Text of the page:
The AAII Sentiment Survey for the Frame Ended 20 April 2016
The AAII Investor Sentiment Survey measures the percentage of individual investors who are Bullish, Bearish, and Neutral on the stock market for the next 6 months; individuals are polled from the ranks of the AAII membership weekly. Just 1 vote per member is accepted in each weekly voting frame.
Survey Results for frame Ended 20 April 2016
Data represents what direction members feel the stock market will be in the next 6 months.
This week’s AAII Sentiment Survey results:
Bullish: 33.4%, +5.6 pts
Neutral: 42.7%, – 4.6 pts
Bearish: 23.9%, – 1.0 pt
For just the 3rd time in the past 23 weeks, at least 33% of individual investors say they are Optimistic about the short-term direction of stock prices, according to the latest AAII Sentiment Survey.
Neutral sentiment is above 40% for a 6th week running
Bullish expectations that stock prices will rise over the next 6 months, rebounded by 5.6 pts to 33.4%. This is a 5-week high. Even with the rebound, Optimism is below its historical average of 39.0% for the 24th straight week and the 57th out of the past 59 weeks.
Neutral expectations that stock prices will stay essentially unchanged over the next 6 months, fell 4.6 pts to 42.7%. As noted above, this is the 6th consecutive week that Neutral sentiment is above 40%, the longest such streak since a 16-wk stretch between 9 April and 15 July 2015. This is the also the 12th straight week and the 64th out of the past 68 weeks with a Neutral sentiment reading above its historical average of 31.0%.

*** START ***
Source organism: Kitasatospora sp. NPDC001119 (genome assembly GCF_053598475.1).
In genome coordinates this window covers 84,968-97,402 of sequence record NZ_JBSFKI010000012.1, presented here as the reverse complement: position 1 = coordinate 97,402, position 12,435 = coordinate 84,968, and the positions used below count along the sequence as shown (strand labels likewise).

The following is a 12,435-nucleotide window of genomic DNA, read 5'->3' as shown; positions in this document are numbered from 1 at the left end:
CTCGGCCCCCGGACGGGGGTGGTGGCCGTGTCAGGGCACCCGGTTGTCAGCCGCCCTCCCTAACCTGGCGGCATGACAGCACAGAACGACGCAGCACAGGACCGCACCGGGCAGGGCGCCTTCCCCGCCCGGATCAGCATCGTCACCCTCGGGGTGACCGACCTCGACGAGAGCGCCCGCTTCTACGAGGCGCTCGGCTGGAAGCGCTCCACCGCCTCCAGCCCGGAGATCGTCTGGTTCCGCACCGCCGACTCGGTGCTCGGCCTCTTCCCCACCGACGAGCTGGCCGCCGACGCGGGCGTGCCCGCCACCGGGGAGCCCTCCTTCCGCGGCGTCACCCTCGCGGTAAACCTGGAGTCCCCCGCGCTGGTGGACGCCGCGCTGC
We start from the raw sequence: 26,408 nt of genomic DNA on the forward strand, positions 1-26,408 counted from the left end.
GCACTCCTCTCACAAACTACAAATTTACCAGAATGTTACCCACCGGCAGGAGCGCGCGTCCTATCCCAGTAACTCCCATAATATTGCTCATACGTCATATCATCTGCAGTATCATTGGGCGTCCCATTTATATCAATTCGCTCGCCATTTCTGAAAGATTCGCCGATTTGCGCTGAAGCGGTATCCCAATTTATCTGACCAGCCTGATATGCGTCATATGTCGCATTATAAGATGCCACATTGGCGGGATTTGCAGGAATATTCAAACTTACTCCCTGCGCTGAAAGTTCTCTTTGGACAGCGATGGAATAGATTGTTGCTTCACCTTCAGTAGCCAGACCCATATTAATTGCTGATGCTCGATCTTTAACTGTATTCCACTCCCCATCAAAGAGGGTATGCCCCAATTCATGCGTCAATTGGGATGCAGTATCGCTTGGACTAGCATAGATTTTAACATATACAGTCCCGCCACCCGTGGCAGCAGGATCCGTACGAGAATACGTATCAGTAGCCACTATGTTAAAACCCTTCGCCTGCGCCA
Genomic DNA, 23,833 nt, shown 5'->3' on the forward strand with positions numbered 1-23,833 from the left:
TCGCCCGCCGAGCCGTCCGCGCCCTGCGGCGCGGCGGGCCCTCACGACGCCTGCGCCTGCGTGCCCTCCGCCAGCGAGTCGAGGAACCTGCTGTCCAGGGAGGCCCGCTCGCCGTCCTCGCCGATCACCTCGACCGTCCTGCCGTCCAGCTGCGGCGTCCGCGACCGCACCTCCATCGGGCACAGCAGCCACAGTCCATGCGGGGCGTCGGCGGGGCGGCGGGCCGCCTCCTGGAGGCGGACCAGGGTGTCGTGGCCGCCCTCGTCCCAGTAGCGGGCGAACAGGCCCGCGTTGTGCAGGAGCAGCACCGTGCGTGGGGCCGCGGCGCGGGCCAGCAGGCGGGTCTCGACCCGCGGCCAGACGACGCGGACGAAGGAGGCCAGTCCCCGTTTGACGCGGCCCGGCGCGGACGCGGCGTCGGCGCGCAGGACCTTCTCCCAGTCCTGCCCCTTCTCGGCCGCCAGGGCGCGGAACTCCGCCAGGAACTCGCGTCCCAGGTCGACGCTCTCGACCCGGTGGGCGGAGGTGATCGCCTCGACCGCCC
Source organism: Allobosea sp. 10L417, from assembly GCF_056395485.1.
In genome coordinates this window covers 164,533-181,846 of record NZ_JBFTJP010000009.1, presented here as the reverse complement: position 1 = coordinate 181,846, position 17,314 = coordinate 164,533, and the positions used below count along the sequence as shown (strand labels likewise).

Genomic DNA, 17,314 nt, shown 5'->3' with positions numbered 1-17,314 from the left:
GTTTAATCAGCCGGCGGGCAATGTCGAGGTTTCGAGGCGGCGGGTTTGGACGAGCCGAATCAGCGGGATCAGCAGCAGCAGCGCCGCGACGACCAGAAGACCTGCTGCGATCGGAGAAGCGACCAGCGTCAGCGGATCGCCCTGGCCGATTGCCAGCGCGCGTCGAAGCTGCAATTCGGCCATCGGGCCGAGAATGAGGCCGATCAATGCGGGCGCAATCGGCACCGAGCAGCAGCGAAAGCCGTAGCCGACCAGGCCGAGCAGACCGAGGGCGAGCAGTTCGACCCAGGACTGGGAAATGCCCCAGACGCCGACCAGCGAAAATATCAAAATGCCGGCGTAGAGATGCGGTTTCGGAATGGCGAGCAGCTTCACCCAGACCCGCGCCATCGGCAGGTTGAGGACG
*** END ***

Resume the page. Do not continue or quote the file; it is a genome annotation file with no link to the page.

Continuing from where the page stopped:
Bearish expectations that stock prices will fall over the next 6 months, declined 1.0 pt to 23.9%. The decrease keeps Pessimism below its historical average of 30.0% for an 8th week running.
Even though the S&P 500 index is trading near its record high and the smaller-cap Russell 2000 index has rebounded, many individual investors are cautious.
Optimism has mostly stayed below its historical average over the past 60 weeks. Even this week’s reading was only the 3rd time that Bullish sentiment has exceeded 33% since last November. When the S&P 500 set its last record closing high on 21 May 2015, just 25.2% of surveyed individual investors described their outlook as Bullish.
What is giving individual investors cause for concern now is the slow pace of US economic growth and uncertain global economic growth, terrorism and global unrest, lackluster corporate earnings and the prevailing level of valuations.
Some AAII members are encouraged by sustained domestic economic growth, expected corporate earnings growth and still-low energy prices.
This week’s special question asked AAII members what their comfort level is with the current valuations of stocks.
26% view stock prices as being overvalued.
22% said that they are either uncomfortable with current valuations or that stocks are somewhat overvalued. The lack of adequate earnings to support current prices was the most common reason given as to why, followed by a lack of sufficient earnings growth.
About 14% of respondents said they are comfortable with the current level of valuations.
And about 8% of respondents said that stocks are fairly valued now.
By Charles Rotblut, CFA
Paul Ebeling, Editor